More volunteers needed in Calgary to home and train guide dog puppies

·2 min read
A four-month-old puppy called Ella takes a break from training at the Chinook Centre in Calgary. BC & Alberta Guide Dogs needs more volunteers to help train future pups. (Dan McGarvey/CBC - image credit)
A four-month-old puppy called Ella takes a break from training at the Chinook Centre in Calgary. BC & Alberta Guide Dogs needs more volunteers to help train future pups. (Dan McGarvey/CBC - image credit)

An organization that breeds and trains service dogs says it desperately needs more volunteers in Calgary to help raise and train them.

BC & Alberta Guide Dogs relies on volunteers to raise puppies for up to two years with help and guidance from specialist puppy trainers.

They play a vital role in connecting dogs with the people who need them. But the organization says there aren't enough volunteers and more yellow lab puppies are due to arrive in Calgary by the end of the month.

"Without volunteers, we're not able to service clients, and we have a waiting list that's over two years long," said Sandra Cramer, puppy raising supervisor with the organization.

Cramer says time and patience are the two big skills they need in volunteers.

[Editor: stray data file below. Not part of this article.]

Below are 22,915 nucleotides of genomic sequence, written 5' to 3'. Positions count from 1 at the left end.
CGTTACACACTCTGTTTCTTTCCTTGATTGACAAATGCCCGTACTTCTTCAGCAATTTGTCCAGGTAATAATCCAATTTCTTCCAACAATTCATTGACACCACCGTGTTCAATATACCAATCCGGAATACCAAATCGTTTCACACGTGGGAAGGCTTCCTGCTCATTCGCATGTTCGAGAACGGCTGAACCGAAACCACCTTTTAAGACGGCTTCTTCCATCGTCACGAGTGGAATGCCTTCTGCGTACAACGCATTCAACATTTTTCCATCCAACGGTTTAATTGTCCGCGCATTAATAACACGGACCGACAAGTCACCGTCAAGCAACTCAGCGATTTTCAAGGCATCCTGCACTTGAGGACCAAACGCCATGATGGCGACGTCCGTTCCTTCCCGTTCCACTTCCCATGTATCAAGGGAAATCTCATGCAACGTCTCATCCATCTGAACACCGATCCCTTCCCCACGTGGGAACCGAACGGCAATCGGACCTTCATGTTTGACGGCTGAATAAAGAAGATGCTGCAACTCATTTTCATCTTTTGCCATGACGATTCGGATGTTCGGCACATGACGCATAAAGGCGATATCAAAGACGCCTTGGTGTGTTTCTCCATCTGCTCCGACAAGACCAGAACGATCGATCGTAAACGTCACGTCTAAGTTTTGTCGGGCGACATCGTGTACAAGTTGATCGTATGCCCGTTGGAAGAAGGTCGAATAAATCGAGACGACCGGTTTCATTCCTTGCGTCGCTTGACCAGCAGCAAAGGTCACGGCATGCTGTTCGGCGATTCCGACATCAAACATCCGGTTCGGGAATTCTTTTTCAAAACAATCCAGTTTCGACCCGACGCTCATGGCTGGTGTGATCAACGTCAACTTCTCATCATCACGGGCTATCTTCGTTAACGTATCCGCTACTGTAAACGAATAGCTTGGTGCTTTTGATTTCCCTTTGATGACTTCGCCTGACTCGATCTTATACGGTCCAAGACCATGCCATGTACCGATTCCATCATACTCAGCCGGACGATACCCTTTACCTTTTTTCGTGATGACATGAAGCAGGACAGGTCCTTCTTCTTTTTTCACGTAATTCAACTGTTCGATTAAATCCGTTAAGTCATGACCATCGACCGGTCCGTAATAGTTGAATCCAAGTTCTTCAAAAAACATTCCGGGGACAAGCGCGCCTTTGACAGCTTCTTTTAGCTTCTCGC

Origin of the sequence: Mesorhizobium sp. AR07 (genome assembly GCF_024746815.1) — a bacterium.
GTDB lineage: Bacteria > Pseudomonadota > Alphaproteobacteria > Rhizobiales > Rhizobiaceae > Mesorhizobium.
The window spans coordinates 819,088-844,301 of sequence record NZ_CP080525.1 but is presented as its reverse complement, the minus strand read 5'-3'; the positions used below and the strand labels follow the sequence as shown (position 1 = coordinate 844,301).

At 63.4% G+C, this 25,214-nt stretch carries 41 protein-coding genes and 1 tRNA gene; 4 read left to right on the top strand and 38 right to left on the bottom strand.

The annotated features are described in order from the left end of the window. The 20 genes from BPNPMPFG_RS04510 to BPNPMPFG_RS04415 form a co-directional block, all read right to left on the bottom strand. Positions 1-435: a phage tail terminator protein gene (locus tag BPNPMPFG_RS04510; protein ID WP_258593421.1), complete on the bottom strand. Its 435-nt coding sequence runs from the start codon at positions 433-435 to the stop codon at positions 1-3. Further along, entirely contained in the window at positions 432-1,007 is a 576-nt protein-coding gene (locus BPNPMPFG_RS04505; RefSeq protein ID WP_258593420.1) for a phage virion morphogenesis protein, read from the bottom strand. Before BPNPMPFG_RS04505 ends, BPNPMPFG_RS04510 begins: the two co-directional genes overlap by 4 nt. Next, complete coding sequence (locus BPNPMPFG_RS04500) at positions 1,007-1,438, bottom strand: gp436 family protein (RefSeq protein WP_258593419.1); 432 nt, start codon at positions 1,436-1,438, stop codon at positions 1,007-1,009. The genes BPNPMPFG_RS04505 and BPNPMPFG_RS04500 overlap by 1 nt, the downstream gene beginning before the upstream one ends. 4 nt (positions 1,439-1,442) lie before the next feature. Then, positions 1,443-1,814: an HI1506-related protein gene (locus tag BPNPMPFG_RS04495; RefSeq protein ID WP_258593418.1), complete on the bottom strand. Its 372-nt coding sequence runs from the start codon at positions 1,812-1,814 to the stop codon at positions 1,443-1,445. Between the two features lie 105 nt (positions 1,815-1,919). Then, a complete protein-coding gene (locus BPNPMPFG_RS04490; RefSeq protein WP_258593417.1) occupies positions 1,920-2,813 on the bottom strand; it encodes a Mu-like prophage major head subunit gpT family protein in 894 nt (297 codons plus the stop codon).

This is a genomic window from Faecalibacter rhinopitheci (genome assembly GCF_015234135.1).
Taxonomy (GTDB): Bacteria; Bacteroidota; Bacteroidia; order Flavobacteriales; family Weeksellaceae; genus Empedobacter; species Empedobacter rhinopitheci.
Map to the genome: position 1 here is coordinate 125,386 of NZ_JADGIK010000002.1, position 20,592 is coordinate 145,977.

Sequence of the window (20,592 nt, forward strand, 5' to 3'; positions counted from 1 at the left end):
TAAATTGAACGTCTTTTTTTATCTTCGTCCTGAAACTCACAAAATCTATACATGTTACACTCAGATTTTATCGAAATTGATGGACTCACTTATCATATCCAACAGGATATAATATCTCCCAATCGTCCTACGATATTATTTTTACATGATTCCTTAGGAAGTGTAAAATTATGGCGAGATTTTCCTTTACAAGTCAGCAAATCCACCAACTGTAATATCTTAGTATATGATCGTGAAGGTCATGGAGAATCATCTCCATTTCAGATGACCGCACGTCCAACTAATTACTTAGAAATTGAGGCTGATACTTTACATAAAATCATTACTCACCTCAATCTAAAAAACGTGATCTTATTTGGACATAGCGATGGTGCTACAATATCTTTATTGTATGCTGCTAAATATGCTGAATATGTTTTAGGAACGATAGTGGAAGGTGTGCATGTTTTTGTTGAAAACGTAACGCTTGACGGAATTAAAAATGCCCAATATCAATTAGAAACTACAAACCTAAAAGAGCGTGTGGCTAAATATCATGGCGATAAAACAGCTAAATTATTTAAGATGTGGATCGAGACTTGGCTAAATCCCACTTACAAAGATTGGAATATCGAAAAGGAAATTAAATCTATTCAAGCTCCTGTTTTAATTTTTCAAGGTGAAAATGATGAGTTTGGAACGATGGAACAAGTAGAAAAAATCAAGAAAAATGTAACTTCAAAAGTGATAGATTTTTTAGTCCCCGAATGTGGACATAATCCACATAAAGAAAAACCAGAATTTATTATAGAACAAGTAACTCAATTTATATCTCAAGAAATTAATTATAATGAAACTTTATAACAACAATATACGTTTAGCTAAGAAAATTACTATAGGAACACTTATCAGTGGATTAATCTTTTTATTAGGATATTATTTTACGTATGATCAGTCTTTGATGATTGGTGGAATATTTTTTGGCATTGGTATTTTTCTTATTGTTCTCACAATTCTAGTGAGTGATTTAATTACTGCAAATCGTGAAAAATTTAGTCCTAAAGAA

Dan McGarvey/CBC
Dan McGarvey/CBC

"We provide the training and we guide them all the way through the process. You get the puppy when they're around eight weeks old, and they live in your house with you for approximately a year and a half to two years, when they're ready to go to advanced training," said Cramer.

Volunteers don't need any experience and receive training and monthly assessments.

Cramer says being a volunteer is best suited to people with a flexible work schedule, part-timers and people who aren't working and are looking for more purpose in life.

"We are desperately looking for homes for the puppies arriving in about three weeks, so they can go on to help change someone's life," said Cramer.

Volunteer Carla Weber says anyone with a passion for dogs or volunteering should consider it.

"We all help each other, it's like a big community. It's all about the dog and what is going to be than what you know right now because you learn a lot," said Weber.

Dan McGarvey/CBC
Dan McGarvey/CBC

"It's never easy to move because you do grow an attachment to them, they're with you for nearly two years. But for me and my family, it's about what the future holds for that puppy," said Weber.

"It's going to make a difference in someone's life and that's what's important to me," she said.

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